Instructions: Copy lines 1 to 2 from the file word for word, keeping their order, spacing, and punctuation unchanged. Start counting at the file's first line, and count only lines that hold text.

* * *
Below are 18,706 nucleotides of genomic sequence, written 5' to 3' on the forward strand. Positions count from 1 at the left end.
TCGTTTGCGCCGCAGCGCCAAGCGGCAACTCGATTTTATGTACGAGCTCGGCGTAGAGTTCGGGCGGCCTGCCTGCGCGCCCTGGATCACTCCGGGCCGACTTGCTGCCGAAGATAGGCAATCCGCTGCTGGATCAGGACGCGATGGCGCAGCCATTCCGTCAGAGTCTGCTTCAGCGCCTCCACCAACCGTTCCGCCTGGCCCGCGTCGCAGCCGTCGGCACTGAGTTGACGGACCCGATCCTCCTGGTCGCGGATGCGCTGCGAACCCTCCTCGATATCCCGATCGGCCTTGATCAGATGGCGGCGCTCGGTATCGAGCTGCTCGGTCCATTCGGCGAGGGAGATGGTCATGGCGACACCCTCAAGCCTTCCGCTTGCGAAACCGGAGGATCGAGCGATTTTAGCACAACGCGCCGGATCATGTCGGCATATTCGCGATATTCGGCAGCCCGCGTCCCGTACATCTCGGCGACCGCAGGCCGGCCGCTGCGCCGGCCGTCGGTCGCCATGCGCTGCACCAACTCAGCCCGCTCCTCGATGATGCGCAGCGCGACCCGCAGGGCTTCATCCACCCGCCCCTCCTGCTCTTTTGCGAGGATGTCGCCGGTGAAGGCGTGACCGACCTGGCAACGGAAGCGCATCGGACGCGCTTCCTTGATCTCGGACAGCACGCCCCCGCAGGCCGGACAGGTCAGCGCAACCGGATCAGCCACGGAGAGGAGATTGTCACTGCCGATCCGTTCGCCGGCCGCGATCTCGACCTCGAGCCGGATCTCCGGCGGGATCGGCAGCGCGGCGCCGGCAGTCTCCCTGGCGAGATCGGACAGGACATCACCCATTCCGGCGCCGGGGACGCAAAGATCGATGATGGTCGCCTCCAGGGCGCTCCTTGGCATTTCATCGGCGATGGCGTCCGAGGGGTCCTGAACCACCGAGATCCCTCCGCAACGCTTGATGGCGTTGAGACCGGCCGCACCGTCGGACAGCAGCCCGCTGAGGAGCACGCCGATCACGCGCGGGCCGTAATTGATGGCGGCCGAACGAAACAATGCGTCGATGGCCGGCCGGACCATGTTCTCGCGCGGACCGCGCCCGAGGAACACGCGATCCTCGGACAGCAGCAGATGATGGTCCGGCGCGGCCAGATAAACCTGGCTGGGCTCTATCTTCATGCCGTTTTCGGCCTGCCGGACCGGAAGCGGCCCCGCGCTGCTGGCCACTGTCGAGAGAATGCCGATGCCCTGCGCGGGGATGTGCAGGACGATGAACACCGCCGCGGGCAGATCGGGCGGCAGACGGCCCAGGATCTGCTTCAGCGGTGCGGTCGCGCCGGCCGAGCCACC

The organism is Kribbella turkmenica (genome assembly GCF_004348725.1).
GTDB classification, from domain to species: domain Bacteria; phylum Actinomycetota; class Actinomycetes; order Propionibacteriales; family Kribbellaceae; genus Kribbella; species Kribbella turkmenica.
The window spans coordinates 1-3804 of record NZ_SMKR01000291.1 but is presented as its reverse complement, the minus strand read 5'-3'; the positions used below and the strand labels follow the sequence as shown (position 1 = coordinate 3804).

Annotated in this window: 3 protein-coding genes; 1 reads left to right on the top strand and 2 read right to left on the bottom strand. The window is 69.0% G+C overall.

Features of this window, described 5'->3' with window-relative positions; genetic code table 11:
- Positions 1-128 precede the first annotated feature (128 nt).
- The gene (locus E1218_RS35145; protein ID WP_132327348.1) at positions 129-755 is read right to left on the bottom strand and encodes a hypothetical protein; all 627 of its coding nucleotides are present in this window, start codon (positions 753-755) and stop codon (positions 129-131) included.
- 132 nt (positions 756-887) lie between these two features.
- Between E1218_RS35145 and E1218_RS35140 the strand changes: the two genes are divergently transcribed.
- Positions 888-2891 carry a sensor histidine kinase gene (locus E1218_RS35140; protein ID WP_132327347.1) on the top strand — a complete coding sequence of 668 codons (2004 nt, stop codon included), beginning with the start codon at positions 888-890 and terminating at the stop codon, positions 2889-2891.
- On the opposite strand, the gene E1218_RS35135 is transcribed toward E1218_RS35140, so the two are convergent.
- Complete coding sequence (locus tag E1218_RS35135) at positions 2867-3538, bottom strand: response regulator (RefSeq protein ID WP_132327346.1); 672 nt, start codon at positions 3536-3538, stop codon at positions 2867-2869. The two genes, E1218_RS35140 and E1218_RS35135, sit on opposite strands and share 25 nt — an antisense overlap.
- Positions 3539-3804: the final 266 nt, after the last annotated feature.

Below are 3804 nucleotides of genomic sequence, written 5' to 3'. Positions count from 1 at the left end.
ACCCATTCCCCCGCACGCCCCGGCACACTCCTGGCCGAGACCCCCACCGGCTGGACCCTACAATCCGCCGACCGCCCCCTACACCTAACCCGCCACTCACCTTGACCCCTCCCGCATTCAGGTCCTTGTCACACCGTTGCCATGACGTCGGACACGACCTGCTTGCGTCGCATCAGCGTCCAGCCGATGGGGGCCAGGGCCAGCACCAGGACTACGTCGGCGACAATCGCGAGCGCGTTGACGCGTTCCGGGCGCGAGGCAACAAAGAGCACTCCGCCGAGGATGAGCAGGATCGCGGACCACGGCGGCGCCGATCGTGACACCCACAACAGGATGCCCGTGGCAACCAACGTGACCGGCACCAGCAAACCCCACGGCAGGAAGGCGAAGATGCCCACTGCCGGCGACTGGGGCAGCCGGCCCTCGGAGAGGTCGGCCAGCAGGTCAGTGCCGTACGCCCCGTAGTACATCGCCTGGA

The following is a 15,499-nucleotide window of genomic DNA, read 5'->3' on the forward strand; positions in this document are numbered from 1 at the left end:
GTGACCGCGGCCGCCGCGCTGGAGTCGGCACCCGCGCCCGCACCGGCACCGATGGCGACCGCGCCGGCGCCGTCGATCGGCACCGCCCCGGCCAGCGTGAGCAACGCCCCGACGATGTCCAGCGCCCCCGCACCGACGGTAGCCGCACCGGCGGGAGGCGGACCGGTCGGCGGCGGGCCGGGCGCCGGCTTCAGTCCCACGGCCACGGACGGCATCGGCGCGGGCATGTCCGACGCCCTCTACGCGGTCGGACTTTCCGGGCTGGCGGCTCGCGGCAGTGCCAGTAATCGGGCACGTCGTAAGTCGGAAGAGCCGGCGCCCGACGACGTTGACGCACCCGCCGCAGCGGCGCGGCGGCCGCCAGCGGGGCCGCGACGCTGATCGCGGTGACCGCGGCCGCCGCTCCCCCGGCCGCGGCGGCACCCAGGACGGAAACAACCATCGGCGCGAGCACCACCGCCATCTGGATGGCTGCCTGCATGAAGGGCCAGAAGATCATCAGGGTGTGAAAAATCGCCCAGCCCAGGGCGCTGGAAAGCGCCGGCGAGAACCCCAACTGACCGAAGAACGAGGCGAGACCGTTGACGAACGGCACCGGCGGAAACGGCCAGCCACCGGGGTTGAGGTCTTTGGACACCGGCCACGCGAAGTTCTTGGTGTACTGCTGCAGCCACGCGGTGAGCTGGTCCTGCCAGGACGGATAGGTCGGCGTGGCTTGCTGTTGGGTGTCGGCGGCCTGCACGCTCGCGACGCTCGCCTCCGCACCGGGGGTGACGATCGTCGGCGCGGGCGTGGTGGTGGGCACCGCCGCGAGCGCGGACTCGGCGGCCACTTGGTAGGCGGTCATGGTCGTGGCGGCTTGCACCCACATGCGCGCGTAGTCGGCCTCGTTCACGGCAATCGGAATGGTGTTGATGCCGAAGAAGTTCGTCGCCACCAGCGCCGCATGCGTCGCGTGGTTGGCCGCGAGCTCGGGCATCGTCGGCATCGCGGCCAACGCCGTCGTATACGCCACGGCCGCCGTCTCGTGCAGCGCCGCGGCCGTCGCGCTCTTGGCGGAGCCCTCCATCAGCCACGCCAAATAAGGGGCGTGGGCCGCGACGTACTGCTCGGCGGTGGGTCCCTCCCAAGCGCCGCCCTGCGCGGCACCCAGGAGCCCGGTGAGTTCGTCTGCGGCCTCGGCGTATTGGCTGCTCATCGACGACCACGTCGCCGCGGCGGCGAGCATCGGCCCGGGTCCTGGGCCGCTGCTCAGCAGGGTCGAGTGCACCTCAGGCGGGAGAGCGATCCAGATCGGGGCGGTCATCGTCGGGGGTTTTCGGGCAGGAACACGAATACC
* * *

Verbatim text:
Below are 18,706 nucleotides of genomic sequence, written 5' to 3' on the forward strand. Positions count from 1 at the left end.
TCGTTTGCGCCGCAGCGCCAAGCGGCAACTCGATTTTATGTACGAGCTCGGCGTAGAGTTCGGGCGGCCTGCCTGCGCGCCCTGGATCACTCCGGGCCGACTTGCTGCCGAAGATAGGCAATCCGCTGCTGGATCAGGACGCGATGGCGCAGCCATTCCGTCAGAGTCTGCTTCAGCGCCTCCACCAACCGTTCCGCCTGGCCCGCGTCGCAGCCGTCGGCACTGAGTTGACGGACCCGATCCTCCTGGTCGCGGATGCGCTGCGAACCCTCCTCGATATCCCGATCGGCCTTGATCAGATGGCGGCGCTCGGTATCGAGCTGCTCGGTCCATTCGGCGAGGGAGATGGTCATGGCGACACCCTCAAGCCTTCCGCTTGCGAAACCGGAGGATCGAGCGATTTTAGCACAACGCGCCGGATCATGTCGGCATATTCGCGATATTCGGCAGCCCGCGTCCCGTACATCTCGGCGACCGCAGGCCGGCCGCTGCGCCGGCCGTCGGTCGCCATGCGCTGCACCAACTCAGCCCGCTCCTCGATGATGCGCAGCGCGACCCGCAGGGCTTCATCCACCCGCCCCTCCTGCTCTTTTGCGAGGATGTCGCCGGTGAAGGCGTGACCGACCTGGCAACGGAAGCGCATCGGACGCGCTTCCTTGATCTCGGACAGCACGCCCCCGCAGGCCGGACAGGTCAGCGCAACCGGATCAGCCACGGAGAGGAGATTGTCACTGCCGATCCGTTCGCCGGCCGCGATCTCGACCTCGAGCCGGATCTCCGGCGGGATCGGCAGCGCGGCGCCGGCAGTCTCCCTGGCGAGATCGGACAGGACATCACCCATTCCGGCGCCGGGGACGCAAAGATCGATGATGGTCGCCTCCAGGGCGCTCCTTGGCATTTCATCGGCGATGGCGTCCGAGGGGTCCTGAACCACCGAGATCCCTCCGCAACGCTTGATGGCGTTGAGACCGGCCGCACCGTCGGACAGCAGCCCGCTGAGGAGCACGCCGATCACGCGCGGGCCGTAATTGATGGCGGCCGAACGAAACAATGCGTCGATGGCCGGCCGGACCATGTTCTCGCGCGGACCGCGCCCGAGGAACACGCGATCCTCGGACAGCAGCAGATGATGGTCCGGCGCGGCCAGATAAACCTGGCTGGGCTCTATCTTCATGCCGTTTTCGGCCTGCCGGACCGGAAGCGGCCCCGCGCTGCTGGCCACTGTCGAGAGAATGCCGATGCCCTGCGCGGGGATGTGCAGGACGATGAACACCGCCGCGGGCAGATCGGGCGGCAGACGGCCCAGGATCTGCTTCAGCGGTGCGGTCGCGCCGGCCGAGCCACC